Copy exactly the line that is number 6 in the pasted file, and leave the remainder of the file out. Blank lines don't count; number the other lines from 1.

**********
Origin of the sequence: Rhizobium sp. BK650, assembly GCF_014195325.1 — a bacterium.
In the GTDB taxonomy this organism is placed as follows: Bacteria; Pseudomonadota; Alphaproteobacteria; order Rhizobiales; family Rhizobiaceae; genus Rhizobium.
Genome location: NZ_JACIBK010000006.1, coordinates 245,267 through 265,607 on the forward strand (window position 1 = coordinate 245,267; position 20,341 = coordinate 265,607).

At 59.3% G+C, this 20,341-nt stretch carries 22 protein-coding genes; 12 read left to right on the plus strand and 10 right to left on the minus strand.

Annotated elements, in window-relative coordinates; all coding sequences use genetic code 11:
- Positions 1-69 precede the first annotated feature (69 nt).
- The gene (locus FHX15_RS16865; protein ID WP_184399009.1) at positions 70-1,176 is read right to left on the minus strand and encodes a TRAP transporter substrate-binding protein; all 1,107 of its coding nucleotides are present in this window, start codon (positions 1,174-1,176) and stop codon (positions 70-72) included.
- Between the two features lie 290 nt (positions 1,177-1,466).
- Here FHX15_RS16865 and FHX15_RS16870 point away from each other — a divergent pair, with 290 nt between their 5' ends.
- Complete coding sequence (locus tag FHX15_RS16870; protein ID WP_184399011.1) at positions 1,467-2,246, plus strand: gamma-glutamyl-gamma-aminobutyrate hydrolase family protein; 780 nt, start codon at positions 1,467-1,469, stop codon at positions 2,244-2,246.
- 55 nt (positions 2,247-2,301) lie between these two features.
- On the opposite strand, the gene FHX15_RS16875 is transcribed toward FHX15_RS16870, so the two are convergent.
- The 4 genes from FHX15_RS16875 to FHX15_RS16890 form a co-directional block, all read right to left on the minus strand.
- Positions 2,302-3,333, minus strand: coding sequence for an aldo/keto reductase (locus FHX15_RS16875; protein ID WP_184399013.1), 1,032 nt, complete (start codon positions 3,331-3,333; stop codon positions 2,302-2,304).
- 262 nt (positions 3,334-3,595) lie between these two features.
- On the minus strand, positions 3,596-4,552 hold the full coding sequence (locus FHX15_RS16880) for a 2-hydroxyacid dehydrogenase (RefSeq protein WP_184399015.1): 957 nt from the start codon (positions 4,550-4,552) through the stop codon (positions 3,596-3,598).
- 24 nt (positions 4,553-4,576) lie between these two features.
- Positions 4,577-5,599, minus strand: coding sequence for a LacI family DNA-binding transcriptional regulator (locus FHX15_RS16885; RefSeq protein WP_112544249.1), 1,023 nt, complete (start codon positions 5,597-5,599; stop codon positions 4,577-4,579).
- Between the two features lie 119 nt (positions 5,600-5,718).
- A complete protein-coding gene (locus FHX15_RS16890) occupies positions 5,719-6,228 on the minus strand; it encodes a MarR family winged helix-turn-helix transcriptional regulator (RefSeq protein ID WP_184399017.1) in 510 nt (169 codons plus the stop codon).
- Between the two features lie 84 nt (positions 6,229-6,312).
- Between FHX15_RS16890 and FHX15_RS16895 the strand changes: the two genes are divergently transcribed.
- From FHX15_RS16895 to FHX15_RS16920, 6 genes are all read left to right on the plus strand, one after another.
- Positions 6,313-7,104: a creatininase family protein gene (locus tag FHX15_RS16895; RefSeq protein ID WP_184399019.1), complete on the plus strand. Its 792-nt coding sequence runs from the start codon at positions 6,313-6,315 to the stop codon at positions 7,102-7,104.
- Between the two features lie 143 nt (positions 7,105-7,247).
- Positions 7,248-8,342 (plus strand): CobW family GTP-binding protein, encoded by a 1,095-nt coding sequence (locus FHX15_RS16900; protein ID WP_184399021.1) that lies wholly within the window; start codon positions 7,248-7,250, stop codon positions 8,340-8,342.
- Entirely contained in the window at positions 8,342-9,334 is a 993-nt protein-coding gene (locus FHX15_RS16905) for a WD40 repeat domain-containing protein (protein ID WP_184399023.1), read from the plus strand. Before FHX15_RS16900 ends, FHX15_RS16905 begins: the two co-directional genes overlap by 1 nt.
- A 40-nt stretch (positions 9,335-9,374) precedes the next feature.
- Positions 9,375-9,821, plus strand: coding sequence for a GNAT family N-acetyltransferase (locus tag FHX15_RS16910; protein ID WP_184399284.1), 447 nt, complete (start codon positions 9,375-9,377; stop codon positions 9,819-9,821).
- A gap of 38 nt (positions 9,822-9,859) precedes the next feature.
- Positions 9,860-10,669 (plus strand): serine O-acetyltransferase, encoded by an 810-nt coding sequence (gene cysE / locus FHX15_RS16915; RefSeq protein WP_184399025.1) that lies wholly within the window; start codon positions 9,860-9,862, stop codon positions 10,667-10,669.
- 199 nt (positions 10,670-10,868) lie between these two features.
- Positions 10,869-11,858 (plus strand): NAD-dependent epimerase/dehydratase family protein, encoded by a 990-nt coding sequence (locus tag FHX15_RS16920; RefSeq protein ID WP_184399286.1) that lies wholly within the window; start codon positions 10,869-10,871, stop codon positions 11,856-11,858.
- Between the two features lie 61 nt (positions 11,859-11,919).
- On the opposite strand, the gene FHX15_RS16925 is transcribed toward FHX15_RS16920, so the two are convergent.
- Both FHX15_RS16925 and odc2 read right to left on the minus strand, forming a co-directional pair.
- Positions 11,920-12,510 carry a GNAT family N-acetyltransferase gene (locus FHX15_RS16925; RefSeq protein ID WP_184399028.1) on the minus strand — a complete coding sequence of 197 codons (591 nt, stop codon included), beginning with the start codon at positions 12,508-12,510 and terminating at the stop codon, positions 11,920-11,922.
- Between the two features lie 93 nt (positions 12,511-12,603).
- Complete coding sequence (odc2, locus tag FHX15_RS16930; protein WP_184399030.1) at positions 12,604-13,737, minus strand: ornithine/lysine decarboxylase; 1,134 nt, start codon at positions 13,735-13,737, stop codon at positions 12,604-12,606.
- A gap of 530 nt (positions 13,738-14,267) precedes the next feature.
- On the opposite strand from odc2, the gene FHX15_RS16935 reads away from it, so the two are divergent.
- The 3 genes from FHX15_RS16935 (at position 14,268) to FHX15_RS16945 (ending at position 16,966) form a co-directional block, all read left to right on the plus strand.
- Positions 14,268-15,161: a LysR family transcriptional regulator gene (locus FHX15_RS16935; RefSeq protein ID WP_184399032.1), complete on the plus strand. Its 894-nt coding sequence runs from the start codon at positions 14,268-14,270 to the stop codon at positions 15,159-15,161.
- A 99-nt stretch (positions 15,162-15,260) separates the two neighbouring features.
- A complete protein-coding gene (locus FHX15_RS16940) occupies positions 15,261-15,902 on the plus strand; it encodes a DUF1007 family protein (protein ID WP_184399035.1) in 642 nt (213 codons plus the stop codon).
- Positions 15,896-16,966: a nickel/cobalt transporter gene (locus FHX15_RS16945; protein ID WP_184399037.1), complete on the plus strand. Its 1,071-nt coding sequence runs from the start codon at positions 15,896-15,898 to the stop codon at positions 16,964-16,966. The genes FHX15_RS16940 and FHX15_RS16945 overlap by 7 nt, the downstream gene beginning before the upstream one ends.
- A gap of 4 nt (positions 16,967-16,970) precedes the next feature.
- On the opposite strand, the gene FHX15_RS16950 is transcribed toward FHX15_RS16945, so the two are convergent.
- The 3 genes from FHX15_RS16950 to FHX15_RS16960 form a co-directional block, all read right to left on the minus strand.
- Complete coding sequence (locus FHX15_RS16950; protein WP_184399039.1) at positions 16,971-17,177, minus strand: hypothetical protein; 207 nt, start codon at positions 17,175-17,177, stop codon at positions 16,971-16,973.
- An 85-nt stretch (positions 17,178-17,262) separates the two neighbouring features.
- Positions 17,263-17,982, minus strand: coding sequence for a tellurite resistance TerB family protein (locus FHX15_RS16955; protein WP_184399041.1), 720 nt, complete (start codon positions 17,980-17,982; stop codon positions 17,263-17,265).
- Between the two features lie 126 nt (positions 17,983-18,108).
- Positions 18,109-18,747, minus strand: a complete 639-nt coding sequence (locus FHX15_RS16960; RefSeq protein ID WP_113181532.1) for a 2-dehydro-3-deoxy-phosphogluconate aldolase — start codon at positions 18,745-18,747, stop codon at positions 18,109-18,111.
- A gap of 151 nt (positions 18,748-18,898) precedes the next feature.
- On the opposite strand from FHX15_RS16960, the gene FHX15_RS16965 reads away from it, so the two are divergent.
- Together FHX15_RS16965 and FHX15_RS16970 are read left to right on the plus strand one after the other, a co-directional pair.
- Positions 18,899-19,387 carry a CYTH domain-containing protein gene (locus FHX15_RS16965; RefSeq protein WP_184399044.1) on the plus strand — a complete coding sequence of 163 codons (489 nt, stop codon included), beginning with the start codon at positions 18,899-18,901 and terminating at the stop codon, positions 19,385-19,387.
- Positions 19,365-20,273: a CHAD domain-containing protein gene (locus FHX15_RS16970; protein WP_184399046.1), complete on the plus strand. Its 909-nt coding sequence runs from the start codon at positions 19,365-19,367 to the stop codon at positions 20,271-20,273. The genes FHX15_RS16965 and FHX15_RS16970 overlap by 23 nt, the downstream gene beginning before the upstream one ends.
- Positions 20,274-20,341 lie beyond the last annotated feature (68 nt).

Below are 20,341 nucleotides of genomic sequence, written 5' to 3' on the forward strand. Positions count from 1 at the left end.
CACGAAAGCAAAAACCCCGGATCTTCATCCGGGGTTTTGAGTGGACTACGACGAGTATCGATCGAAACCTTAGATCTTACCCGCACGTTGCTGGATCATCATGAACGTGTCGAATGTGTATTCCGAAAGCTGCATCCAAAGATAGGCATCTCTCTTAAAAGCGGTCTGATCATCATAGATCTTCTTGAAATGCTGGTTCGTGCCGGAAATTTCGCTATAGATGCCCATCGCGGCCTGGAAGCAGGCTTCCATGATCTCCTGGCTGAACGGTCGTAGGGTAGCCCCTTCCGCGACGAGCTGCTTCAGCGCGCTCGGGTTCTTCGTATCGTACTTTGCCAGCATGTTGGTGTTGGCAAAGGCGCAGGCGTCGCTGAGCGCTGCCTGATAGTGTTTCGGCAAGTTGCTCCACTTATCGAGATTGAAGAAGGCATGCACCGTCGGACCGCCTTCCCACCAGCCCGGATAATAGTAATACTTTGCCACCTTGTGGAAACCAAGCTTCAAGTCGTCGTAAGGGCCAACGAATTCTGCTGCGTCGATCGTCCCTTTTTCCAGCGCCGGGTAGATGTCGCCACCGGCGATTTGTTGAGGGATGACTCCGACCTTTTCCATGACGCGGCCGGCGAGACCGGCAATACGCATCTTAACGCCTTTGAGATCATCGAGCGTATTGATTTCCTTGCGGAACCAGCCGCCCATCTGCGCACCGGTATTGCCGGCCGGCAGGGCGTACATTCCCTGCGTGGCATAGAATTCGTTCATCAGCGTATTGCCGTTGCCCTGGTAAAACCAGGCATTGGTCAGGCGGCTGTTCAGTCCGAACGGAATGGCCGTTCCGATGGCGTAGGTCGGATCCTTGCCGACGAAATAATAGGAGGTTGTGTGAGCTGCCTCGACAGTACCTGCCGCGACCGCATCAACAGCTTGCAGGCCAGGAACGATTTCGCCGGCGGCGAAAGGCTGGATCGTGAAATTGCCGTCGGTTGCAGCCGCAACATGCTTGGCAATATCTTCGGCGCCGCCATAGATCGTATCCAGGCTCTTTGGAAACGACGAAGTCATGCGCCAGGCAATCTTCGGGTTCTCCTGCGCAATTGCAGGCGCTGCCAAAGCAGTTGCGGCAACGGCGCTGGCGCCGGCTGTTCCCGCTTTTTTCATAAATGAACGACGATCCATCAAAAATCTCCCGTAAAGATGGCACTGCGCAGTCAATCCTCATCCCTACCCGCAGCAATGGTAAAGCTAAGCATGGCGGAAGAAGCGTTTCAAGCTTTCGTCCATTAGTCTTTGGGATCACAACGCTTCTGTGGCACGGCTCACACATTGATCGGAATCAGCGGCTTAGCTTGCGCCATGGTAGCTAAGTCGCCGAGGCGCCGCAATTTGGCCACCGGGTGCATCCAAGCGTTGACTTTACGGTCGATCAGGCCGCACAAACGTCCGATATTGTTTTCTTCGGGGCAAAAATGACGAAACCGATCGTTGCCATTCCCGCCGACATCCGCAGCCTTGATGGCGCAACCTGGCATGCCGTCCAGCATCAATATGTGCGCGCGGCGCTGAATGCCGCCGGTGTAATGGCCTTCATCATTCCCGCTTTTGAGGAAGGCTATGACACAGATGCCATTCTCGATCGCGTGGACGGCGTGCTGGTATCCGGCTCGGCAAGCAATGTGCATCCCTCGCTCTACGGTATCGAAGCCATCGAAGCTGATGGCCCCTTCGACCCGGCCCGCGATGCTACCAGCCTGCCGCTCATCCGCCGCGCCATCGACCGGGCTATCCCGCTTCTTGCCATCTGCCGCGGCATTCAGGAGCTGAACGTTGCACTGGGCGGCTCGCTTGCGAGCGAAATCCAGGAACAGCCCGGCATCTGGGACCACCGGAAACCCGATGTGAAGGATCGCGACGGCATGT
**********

- Positions 1-69 precede the first annotated feature (69 nt).